• Material Success: When people measure themselves not by their behaviour, but by the status symbols they’re able to collect, then not only are they sallow, but they’re probably assholes as well.

    • Always being Right: People who base their self-worth on being right about everything prevent themselves from learning from their mistakes. It’s far more helpful to assume that you’re ignorant and don’t know a whole lot. This keeps you unattached to superstitious or poorly informed beliefs and promotes a constant state of learning and growth.

    • Staying positive: When we force ourselves to stay positive at all times we deny the existence of our life’s problems. And when we deny our problems, we rob ourselves of the chance to solve them and generate happiness.

  • The trick with negative emotions is to express them in a socially acceptable and healthy manner and express them in a way that aligns with your values.

    • express them in a socially acceptable and healthy manner.

    • express them in a way that aligns with your values.

  • Good Values are reality-based, socially constructive and immediate and controllable. Examples: Honesty, innovation, vulnerability, standing up for oneself, standing up for others, self-respect, curiosity, charity, humility, and creativity. Examples: Honesty, innovation, vulnerability, standing up for oneself, standing up for others, self-respect, curiosity, charity, humility, and creativity.[86]

  • Bad Values are superstitious, socially destructive and not immediate or controllable. Examples: dominance through manipulation or violence, indiscriminate fucking, feeling good all the time, always being the center of attention, not being alone, being liked by everybody, being rich for the sake of being rich, sacrificing small animals to the pagan gods. Examples: dominance through manipulation or violence, indiscriminate fucking, feeling good all the time, always being the center of attention, not being alone, being liked by everybody, being rich for the sake of being rich, sacrificing small animals to the pagan gods. [87]

  • As a rule, people who are terrified of what others think about them are actually terrified of what others think about them are actually, terrified of all the shitty things they think about themselves being reflected back at them.[86]

  • Because when you give better fucks, you get better problems. And when you get better problems, you get a better life.[89]

You are always choosing - Chapter 5

  • If you’re miserable in your current situation, chances are it’s because you feel like some part of it is outside your control — that there’s problem you have no ability to solve, a problem that was somehow thrust upon you without your choosing.[91]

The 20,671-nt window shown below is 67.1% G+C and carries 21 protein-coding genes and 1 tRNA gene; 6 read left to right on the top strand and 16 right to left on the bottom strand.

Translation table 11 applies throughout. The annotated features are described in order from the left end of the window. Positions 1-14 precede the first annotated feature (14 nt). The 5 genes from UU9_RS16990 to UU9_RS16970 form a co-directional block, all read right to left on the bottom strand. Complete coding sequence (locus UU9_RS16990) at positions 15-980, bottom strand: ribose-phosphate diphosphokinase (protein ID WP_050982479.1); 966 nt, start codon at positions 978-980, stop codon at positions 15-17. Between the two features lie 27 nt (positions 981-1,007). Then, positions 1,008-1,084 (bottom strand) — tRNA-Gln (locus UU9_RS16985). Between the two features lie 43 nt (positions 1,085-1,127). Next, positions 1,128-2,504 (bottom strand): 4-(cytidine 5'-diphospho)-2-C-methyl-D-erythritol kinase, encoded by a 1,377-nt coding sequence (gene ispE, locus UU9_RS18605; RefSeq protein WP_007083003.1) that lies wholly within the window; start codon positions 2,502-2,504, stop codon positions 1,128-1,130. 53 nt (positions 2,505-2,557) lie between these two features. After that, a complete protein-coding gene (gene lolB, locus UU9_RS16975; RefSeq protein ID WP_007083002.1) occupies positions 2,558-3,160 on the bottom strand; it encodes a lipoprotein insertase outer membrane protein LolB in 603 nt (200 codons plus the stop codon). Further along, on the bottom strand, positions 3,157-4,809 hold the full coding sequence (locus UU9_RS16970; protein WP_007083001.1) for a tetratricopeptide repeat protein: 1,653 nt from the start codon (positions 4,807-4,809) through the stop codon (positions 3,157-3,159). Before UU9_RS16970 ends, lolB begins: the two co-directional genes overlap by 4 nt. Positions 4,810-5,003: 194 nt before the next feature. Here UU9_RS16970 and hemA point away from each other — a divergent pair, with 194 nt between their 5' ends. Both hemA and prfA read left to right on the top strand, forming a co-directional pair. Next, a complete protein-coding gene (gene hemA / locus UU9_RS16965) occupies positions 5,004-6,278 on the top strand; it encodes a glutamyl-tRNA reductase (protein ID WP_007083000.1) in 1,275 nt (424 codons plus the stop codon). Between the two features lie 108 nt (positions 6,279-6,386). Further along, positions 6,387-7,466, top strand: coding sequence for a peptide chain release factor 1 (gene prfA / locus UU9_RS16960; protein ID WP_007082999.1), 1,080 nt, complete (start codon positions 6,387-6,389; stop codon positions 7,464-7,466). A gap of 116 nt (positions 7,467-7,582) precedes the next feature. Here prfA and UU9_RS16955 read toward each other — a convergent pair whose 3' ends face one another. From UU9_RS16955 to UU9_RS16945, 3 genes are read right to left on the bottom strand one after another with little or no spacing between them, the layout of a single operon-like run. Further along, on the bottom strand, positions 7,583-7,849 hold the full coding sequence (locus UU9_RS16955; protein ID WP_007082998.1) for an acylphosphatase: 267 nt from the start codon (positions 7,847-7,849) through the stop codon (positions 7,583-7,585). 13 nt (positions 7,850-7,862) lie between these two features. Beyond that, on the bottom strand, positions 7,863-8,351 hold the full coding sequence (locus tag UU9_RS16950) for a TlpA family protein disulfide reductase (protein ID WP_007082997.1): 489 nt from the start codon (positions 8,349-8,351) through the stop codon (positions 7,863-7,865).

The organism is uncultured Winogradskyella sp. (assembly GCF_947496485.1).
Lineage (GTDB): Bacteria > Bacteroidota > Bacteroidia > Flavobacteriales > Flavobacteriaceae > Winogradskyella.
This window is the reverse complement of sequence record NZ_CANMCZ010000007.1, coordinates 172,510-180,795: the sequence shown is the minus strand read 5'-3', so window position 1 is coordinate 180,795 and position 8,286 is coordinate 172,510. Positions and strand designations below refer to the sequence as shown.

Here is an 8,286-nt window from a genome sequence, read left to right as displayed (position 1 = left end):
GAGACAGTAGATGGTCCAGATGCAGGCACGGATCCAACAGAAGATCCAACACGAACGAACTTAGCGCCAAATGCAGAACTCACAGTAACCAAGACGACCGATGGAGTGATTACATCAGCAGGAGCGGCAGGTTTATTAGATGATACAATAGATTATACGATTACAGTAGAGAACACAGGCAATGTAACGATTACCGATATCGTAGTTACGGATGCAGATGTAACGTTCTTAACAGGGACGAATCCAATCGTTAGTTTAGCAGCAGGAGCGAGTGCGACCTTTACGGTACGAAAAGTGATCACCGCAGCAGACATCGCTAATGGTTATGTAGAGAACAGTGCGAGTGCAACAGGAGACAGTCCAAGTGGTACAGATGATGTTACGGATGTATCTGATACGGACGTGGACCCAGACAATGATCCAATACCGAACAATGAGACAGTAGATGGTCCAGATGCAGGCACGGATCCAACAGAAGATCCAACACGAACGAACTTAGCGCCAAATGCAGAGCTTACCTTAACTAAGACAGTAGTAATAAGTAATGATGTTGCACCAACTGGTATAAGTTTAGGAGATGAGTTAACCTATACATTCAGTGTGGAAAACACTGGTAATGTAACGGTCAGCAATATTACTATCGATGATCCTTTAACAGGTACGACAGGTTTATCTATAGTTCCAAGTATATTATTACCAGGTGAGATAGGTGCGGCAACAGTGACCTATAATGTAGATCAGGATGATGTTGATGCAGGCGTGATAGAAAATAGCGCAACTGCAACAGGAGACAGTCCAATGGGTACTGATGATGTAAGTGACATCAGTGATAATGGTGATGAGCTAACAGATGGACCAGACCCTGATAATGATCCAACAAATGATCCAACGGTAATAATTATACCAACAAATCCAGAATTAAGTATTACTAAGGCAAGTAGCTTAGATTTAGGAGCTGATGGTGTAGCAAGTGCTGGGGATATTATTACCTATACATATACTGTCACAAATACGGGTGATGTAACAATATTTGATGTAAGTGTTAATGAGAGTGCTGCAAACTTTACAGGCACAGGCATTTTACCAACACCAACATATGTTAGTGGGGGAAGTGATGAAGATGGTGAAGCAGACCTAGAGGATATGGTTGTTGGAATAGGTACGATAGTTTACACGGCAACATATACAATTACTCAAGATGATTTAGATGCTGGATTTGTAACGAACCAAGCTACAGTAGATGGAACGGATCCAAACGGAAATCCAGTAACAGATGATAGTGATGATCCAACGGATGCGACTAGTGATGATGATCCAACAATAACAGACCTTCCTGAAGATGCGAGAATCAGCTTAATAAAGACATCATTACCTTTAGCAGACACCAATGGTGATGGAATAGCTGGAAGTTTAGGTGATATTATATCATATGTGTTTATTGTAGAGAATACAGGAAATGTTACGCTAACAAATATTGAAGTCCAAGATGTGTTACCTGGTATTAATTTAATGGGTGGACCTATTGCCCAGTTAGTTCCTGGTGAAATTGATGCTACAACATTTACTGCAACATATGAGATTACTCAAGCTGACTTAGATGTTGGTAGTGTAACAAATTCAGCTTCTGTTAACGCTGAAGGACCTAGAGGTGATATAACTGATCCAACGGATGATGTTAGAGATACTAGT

• We don’t always control what happens to us. But we always control how we interpret what happens to us, as well as how we respond. [94]

  • With great responsibility comes great power. The more we choose to accept responsibility in our lives, the more power we will exercise over our lives. Accepting responsibility for our problems is thus the first step to solving them. [96]

  • We all love to take responsibility for success and happiness. Hell, we often fight over who gets to be responsible for success and happiness. But taking responsibility for our problems is far more important, because that’s where real learning comes from. That’s where the real-life improvement comes from. To simple blame others is only to hurt yourself.[102]

  • Outrage Porn: rather than report on real stories and real issues, the media find it much easier and more profitable to find something mildly offensive, broad-cast that outrage back across the population in a way that outrages yet another part of the population. This triggers a kind of echo of bullshit pinging back and forth between two imaginary sides, meanwhile distracting everyone from real societal problems. It’s no wonder we’re more politically polarized than ever before.[111]

  • Many of the relationships in our life were built around values we’ve been keeping, so the moment we change those values — the moment we decide that studying is more important than partying, that getting married and having a family is more important than rampant sex, that working a job you believe in is more important than money — we turnaround will reverberate out though our relationship, and many of them will blow up in our face. This too is normal and this too will be uncomfortable.[114]